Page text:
What I discovered when making a film about my sexual assault — by Gwen van de Pas

Gwen van de Pas
Dec 6, 2016 · 9 min read

I hold my breath and look around the room. Hundreds of eyes are staring at me, waiting. Someone coughs. A friend nods in encouragement. Shoes are shuffling. My palms are sweating, my throat is dry, my brain racing. But I know what I need to do.

I take the dive.

It’s January 25, 2012, 7 PM. I am delivering my Talk to my classmates at Stanford business school. A 45-minute story of my life, from growing up in Holland until this very moment. It is a story about strawberry kisses, cucumber sandwiches, and rabbits on a leash. But it is also a story about sexual assault.

I am not a fan of public speaking, so I have come prepared. I wrote out every word, every joke, every moment of silence. Except for That Story. About two thirds of the way down the document, I left a big white space, with just the word “OPTIONAL.” As if it were a memory I could choose to erase and deem irrelevant to my life story, to the person I had become.

But on that evening five years ago, the story of what happened no longer seems “Optional.” What happened to me as a 12–13-year-old has shaped me. So the words just come out. I talk about how I trusted the man who abused me on a sports team in the Netherlands, how he was much older than me, how I looked up to him. I talk about the things he said, the letters he wrote, and the nightmares that followed.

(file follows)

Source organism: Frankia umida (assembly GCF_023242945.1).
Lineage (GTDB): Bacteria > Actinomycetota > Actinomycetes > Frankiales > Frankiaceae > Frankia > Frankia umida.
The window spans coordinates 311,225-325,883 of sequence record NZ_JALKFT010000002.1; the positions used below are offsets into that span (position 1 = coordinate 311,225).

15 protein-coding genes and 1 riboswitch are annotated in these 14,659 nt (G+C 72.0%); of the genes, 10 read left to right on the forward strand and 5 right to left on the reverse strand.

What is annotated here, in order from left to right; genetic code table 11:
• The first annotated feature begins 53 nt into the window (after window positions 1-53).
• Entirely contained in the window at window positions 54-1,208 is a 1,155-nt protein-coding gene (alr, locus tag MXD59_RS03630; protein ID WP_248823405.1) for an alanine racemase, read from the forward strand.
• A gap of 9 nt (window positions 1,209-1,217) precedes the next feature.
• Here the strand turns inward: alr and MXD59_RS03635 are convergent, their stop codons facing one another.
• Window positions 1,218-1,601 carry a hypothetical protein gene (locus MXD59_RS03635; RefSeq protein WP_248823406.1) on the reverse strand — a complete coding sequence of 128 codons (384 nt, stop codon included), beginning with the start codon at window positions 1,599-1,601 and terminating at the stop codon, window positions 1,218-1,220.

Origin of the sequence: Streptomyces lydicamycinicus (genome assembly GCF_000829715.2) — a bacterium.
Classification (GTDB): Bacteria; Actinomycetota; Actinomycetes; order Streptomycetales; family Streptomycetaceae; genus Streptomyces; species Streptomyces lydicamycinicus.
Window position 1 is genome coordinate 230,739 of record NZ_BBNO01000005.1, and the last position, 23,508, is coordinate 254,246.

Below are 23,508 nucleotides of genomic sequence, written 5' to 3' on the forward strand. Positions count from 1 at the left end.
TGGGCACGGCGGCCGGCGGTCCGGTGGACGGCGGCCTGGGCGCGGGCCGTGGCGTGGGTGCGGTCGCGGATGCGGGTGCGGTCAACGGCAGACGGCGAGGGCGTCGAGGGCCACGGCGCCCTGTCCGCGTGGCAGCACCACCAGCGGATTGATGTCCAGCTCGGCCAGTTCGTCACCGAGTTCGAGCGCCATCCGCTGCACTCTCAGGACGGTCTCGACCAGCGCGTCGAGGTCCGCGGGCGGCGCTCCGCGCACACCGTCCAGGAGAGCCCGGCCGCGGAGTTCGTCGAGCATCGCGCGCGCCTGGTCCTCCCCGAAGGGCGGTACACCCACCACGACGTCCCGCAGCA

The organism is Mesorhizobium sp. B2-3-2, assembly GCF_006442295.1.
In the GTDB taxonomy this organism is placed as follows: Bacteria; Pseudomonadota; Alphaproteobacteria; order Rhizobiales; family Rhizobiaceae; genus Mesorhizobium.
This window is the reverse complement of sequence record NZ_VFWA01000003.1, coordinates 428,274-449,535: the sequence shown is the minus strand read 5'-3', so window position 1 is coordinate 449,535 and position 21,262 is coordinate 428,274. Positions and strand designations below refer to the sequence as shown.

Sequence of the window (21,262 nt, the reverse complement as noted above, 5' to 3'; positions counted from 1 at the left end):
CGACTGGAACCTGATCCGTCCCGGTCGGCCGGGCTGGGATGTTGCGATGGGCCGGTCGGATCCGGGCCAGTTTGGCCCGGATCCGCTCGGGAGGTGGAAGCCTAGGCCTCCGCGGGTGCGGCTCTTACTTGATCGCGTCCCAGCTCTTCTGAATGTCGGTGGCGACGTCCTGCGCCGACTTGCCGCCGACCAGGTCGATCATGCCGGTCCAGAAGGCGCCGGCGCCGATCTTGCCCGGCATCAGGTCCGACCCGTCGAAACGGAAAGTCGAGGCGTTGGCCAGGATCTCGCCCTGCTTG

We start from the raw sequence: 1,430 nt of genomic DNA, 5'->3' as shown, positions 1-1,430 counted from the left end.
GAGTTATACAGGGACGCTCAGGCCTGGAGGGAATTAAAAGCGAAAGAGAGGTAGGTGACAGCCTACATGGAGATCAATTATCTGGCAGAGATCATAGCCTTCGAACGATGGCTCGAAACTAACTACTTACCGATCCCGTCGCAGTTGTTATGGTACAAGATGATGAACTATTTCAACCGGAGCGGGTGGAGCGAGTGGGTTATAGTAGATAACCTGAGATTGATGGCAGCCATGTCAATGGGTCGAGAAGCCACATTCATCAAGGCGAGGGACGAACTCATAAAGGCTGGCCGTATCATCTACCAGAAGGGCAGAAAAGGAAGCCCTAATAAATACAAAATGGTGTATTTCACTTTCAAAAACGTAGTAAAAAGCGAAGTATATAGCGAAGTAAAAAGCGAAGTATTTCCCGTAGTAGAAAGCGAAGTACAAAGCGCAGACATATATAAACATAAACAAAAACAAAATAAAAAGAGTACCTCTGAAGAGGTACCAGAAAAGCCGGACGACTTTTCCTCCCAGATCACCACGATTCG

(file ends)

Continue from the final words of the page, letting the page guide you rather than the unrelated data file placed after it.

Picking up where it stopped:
It rocks the room.

I tell That Story for only five minutes, but the response is overwhelming. That evening, four classmates tell me the same thing happened to them. A few have never spoken about it before. In following weeks, I receive more than 50 letters from classmates touched by the story, many of them because of their own experiences or what happened to those close to them. It touches and inspires me deeply.

Fast forward to 2015. After pursuing a career in business for almost 10 years (I graduated from the GSB in 2012), I decided to devote my time to making a documentary. This had been a dream of mine since making my first doc on Alzheimer’s when I was 16. I finally felt ready to refocus and find out if being a filmmaker was something I could do.

I had no idea where to start. I had no topic, no angle, no vision. I carried an old notebook in which I jotted down what inspired me, a list of detailed stories I wanted to tell. At the very bottom of the list was “sexual assault.” No further details, no definition. I think I would have left it that way forever, if my fiancé and I had not had lunch that rainy Monday afternoon, in a Greek restaurant in San Francisco. “I feel like you are running away,” he said. “You are running away from the story you know you need to tell.” I looked at him and knew he was right. We cried. We knew how hard the road ahead would be.